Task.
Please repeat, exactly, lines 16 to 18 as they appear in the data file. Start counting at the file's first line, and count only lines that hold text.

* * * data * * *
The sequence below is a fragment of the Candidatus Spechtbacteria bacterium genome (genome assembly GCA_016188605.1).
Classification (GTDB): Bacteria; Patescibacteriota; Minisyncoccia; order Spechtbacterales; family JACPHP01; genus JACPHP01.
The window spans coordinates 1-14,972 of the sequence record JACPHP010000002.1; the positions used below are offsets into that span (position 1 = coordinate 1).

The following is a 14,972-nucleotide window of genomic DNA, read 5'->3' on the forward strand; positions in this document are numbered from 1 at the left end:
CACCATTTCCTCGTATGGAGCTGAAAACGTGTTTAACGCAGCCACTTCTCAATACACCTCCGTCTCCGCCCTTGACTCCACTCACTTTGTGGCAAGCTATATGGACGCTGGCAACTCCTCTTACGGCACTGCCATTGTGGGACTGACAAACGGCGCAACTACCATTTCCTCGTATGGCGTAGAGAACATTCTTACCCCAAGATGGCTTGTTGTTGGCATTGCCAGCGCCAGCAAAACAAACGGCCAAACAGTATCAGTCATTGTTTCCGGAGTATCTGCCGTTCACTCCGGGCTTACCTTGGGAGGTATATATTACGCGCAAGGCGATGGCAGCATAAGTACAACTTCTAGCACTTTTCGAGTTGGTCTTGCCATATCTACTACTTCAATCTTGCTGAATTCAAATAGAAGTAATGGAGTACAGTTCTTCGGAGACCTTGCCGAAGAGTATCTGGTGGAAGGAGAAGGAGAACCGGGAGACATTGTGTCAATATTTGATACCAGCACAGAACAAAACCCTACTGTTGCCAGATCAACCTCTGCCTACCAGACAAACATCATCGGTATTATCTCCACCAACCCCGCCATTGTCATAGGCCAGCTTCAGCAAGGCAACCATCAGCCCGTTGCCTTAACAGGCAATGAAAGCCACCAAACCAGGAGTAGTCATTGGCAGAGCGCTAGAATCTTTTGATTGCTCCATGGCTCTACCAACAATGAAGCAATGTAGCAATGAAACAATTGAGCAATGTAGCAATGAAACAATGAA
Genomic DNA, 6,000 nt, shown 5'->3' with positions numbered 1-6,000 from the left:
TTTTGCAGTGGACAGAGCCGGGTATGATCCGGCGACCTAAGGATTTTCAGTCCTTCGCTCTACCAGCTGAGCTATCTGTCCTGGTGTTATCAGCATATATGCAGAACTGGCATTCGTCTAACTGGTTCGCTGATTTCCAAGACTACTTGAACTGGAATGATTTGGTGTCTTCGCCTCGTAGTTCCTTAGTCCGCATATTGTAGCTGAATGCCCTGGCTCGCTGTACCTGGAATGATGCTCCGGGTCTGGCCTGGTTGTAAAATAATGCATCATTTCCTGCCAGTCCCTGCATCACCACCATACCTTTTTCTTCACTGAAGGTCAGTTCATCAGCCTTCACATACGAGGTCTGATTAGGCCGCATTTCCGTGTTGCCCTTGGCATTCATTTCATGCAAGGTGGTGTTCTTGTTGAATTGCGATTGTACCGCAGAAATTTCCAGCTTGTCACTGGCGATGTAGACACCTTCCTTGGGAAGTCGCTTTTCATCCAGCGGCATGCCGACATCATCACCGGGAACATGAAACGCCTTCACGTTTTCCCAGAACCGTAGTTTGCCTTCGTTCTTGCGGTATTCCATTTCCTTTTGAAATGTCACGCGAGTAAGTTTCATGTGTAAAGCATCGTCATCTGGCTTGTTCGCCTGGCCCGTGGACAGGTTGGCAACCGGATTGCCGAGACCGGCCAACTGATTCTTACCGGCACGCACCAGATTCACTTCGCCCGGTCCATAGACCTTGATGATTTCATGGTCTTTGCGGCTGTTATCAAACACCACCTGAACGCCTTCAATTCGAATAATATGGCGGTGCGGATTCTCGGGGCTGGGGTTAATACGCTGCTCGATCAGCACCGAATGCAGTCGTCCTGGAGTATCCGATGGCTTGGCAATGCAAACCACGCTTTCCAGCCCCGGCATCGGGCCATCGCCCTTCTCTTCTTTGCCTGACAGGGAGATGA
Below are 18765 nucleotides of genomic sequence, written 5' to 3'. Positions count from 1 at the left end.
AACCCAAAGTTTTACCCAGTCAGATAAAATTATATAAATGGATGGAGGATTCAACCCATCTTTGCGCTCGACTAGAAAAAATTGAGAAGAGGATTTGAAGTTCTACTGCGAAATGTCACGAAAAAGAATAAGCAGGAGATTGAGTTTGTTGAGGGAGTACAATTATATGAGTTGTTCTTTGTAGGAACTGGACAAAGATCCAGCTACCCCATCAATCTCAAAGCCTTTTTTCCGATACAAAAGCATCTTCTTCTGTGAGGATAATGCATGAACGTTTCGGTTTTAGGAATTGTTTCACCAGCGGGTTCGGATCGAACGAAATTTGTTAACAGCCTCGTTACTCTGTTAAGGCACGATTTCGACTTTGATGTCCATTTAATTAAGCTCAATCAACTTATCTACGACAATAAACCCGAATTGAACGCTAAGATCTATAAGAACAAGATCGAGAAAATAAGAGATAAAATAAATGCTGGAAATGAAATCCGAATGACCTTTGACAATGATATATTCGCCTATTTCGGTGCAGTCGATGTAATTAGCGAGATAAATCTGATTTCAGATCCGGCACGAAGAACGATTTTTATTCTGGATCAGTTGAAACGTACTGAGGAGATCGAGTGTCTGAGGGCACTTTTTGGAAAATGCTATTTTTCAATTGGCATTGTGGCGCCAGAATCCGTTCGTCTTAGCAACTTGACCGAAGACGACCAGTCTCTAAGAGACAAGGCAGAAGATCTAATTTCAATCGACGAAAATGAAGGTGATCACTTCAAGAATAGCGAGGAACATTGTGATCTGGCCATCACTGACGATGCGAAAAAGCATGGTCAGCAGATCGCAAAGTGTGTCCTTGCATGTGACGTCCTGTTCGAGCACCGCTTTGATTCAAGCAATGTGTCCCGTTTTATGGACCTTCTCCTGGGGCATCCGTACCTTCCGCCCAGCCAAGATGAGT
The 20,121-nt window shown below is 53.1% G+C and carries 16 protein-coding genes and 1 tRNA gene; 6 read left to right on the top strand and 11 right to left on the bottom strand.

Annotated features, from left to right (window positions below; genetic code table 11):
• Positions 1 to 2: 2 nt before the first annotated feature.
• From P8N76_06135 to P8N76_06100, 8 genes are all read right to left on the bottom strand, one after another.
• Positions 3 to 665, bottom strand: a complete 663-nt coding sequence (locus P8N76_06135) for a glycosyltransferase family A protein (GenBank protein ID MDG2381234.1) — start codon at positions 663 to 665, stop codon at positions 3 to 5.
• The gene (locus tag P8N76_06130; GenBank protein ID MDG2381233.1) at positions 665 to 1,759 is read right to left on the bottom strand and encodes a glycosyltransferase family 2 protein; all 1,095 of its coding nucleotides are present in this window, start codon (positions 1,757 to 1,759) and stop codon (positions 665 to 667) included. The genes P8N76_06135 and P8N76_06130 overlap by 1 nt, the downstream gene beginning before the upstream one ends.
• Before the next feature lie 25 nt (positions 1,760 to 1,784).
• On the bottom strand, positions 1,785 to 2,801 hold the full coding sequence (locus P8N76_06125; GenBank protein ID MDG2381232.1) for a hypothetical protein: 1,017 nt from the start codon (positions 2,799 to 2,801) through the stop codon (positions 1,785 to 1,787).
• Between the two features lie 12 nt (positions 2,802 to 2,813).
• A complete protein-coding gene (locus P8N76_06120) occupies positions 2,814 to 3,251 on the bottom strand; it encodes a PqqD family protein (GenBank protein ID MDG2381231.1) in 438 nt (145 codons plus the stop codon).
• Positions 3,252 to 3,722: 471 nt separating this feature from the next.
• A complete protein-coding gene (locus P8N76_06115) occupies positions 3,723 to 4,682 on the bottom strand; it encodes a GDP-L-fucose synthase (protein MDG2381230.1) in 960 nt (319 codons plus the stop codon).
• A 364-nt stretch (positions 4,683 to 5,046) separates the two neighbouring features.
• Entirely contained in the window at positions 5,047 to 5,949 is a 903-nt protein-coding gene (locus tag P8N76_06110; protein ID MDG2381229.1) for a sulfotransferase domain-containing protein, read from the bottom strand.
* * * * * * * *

• Before the next feature lie 25 nt (positions 1,760 to 1,784).
• On the bottom strand, positions 1,785 to 2,801 hold the full coding sequence (locus P8N76_06125; GenBank protein ID MDG2381232.1) for a hypothetical protein: 1,017 nt from the start codon (positions 2,799 to 2,801) through the stop codon (positions 1,785 to 1,787).
• Between the two features lie 12 nt (positions 2,802 to 2,813).